Del the Funky Homosapien: “One Out of a Million”[audio:http://alarm-magazine.com/wp-content/uploads/2011/04/Del_One_Out_of_a_Million.mp3|titles=Del: “One Out of a Million”]
Del The Funky Homosapien has come a long way from being known as Ice Cube’s weird cousin (who isn’t even gangsta). After lending his inimitable, elastic flow and irreverent lyricism to “Clint Eastwood” and “Rock the House” (singles that helped launch Gorillaz to super-stardom), teaming up with Dan the Automator and Kid Koala for sci-fi concept album Deltron 3030, and helming his own group (Heiroglyphics), Del has carved himself a place in the halls of hip-hop history.
Although Del went from 2000 to 2008 without releasing a solo record, his current rate of output is staggering. His latest record, Golden Era, is packaged with two albums from 2009 that were previously only available electronically, Funk Man and Automatik Statik.
As the title suggests, Golden Era hearkens back to Del’s heyday, with astonishingly funky beats throughout. Smooth, nimble bass lines bounce along effortlessly, with slick synthesizers and guitars providing a melodic touch.
Some tracks, however, stray from this formula, keeping the album from repeating itself. Most notably, “Double Barrel” uses discordant synth bleats and bursts of guitar fuzz to create a noisy, Dälek-lite atmosphere. Tracks like this break up the stretches of old-school funk, keeping the record from becoming monotonous.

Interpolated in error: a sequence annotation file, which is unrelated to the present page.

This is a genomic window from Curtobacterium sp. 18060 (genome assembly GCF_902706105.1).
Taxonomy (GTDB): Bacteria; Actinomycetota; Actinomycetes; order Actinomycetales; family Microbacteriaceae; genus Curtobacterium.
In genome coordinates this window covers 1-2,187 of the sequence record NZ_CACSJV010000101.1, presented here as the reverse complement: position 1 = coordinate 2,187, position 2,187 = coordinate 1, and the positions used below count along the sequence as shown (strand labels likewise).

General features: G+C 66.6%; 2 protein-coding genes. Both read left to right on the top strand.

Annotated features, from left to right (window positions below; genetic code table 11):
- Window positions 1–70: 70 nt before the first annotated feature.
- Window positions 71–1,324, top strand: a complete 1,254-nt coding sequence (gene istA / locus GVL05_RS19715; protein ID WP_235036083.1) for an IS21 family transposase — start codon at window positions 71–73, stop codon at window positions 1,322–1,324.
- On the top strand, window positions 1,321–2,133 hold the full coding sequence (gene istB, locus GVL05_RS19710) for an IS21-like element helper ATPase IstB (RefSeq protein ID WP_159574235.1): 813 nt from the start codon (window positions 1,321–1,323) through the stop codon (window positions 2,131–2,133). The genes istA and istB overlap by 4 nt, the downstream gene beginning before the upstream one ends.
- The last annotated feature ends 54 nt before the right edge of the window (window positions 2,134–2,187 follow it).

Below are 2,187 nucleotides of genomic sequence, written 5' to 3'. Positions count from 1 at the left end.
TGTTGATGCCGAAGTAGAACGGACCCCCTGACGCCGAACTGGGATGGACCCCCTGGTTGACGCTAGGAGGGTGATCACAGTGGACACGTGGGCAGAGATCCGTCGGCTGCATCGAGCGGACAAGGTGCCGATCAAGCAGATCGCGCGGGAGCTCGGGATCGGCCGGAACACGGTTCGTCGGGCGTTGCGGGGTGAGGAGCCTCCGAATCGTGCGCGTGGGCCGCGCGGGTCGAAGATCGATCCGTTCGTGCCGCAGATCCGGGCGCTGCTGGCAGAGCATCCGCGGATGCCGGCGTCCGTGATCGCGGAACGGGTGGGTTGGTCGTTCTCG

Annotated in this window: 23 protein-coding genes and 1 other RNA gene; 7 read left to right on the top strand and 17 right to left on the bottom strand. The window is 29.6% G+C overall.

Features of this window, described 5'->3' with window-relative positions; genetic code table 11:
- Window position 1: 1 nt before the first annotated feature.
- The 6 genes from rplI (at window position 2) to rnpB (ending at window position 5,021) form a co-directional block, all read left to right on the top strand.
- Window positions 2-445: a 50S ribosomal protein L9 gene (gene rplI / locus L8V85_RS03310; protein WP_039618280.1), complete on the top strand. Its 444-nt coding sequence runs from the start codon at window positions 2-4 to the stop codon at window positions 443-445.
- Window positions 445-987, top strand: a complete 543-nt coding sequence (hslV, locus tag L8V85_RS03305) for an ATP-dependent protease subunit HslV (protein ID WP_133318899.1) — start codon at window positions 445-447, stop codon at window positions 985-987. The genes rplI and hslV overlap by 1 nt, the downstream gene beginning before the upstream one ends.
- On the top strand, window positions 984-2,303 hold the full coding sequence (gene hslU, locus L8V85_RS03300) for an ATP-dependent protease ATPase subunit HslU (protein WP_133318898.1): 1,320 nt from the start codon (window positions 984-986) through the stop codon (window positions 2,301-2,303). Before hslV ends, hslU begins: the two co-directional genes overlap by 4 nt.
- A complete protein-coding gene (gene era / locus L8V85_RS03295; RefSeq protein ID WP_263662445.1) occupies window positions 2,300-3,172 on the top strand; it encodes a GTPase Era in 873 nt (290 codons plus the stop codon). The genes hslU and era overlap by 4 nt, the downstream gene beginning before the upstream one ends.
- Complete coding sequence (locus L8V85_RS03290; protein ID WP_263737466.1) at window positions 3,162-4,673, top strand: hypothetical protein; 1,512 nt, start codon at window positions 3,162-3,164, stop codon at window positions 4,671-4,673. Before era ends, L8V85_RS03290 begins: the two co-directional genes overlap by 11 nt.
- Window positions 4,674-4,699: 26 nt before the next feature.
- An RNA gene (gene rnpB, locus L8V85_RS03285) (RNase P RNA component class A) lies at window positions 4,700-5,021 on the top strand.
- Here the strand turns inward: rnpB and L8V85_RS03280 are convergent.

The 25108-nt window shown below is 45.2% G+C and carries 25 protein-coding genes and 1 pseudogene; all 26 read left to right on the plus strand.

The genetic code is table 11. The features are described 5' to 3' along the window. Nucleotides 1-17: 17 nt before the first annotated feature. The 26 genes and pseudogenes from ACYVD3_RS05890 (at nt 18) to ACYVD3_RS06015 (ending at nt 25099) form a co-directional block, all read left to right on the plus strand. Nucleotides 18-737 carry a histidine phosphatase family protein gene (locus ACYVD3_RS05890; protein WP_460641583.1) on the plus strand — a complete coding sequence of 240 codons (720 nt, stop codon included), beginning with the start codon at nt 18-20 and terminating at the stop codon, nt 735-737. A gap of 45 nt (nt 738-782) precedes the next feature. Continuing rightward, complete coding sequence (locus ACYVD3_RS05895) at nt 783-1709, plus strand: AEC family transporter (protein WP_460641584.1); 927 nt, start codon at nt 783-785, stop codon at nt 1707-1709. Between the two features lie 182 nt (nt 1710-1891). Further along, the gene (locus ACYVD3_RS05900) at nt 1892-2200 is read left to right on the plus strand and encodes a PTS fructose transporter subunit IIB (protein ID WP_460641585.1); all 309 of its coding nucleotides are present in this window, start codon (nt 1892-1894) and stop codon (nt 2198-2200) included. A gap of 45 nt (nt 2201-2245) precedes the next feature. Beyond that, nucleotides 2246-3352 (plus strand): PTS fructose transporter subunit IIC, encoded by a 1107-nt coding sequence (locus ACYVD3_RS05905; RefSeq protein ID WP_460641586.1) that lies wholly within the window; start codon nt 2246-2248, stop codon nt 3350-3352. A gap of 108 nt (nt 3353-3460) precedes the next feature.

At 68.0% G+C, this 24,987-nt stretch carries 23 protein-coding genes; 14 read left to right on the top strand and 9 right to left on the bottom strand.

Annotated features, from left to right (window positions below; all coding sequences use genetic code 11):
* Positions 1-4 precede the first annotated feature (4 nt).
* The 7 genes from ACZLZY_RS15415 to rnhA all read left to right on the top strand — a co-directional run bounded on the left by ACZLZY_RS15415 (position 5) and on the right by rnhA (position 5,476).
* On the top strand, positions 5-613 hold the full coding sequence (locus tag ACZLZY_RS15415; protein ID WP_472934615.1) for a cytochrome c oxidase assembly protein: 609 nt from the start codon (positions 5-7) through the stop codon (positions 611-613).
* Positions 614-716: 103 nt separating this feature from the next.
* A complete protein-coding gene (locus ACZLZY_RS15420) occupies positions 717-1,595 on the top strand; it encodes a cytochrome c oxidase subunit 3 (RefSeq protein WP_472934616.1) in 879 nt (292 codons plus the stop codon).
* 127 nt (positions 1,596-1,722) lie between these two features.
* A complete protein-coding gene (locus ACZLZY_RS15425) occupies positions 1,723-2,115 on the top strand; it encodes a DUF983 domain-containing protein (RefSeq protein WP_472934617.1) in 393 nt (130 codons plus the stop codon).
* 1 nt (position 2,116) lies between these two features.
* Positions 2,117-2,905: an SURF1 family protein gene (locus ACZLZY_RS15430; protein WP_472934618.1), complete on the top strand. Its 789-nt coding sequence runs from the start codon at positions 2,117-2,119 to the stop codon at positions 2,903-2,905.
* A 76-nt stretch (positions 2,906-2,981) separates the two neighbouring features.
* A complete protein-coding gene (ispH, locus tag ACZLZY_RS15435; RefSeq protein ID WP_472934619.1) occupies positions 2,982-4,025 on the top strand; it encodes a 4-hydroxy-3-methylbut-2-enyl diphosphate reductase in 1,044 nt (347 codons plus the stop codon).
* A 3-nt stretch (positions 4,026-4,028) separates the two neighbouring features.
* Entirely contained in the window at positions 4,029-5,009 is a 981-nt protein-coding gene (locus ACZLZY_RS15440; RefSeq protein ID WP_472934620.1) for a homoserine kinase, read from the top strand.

Del’s goofy lyrical style remains as vibrant as ever, referencing, among other offbeat subjects, Judge Dredd, Dick Dastardly (and canine companion Muttley), and the overall nice personality of Ice Cube. Lines like “Once I spit it, before you wipe your face / I’m entering hyperspace” and “My skills are top-range like Doc Strange” on “Raw” exemplify his brand of nerdy, braggadocio-fueled raps.
“One Out of a Million” finds Del dialing back the aggression and examining his career and position in the rap world. Del seems resigned to his underground status but has no regrets, saying in the chorus that he’s “appealing to the realest in society / it feel like it’s one out of a million / but if one of y’all feel it, I’m chilling.” While the track has its share of Del’s quirky self-aggrandizement (“my nefarious flows go where music rarely goes”), its relaxed instrumentation emphasizes its relatively reflective, nostalgic tone. However, it’s one of the only songs on the record that deviates from the norm.
Del’s rhymes and flow don’t falter, but the album fails to make a lasting impression, aside from its refreshingly funky beats. Del’s lyrics focus almost entirely on some metaphorical “haters,” who are determined to undermine the pure form of hip hop that Del loves and practices. The album lasts just more than half an hour, with a vast majority of the tracks fitting this mold. Del can think of dozens of ways to insult those who would destroy hip hop, but he doesn’t move as far past these one-sided battle raps as he has in the past.
Deltron 3030 packaged his style in a clever sci-fi concept, but here he seems content to simply dismantle unseen haters. The songs don’t disappoint individually, but Del has proven himself to be capable of so much creativity and innovation that this record seems to be more of a holding pattern than a step forward. Fans of Del will find lots to love, but it’s doubtful that this record will be the crown jewel of his Golden Era.